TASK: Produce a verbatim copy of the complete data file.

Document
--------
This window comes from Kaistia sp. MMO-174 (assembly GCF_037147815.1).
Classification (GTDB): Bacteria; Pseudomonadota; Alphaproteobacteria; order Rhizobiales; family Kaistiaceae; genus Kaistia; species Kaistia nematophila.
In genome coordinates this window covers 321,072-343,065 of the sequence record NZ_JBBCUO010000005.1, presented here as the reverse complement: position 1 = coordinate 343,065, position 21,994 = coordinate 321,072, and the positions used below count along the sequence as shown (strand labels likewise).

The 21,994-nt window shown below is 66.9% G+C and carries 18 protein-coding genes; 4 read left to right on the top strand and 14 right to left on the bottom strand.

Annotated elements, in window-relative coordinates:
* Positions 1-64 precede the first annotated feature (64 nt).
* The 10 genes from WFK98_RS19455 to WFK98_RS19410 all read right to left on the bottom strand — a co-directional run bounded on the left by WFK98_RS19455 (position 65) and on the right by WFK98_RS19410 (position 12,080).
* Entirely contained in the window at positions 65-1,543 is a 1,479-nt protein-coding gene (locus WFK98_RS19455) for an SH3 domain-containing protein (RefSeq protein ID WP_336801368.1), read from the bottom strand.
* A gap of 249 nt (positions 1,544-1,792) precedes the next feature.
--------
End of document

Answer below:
This window comes from Kaistia sp. MMO-174 (assembly GCF_037147815.1).
Classification (GTDB): Bacteria; Pseudomonadota; Alphaproteobacteria; order Rhizobiales; family Kaistiaceae; genus Kaistia; species Kaistia nematophila.
In genome coordinates this window covers 321,072-343,065 of the sequence record NZ_JBBCUO010000005.1, presented here as the reverse complement: position 1 = coordinate 343,065, position 21,994 = coordinate 321,072, and the positions used below count along the sequence as shown (strand labels likewise).

The 21,994-nt window shown below is 66.9% G+C and carries 18 protein-coding genes; 4 read left to right on the top strand and 14 right to left on the bottom strand.

Annotated elements, in window-relative coordinates:
* Positions 1-64 precede the first annotated feature (64 nt).
* The 10 genes from WFK98_RS19455 to WFK98_RS19410 all read right to left on the bottom strand — a co-directional run bounded on the left by WFK98_RS19455 (position 65) and on the right by WFK98_RS19410 (position 12,080).
* Entirely contained in the window at positions 65-1,543 is a 1,479-nt protein-coding gene (locus WFK98_RS19455) for an SH3 domain-containing protein (RefSeq protein ID WP_336801368.1), read from the bottom strand.
* A gap of 249 nt (positions 1,544-1,792) precedes the next feature.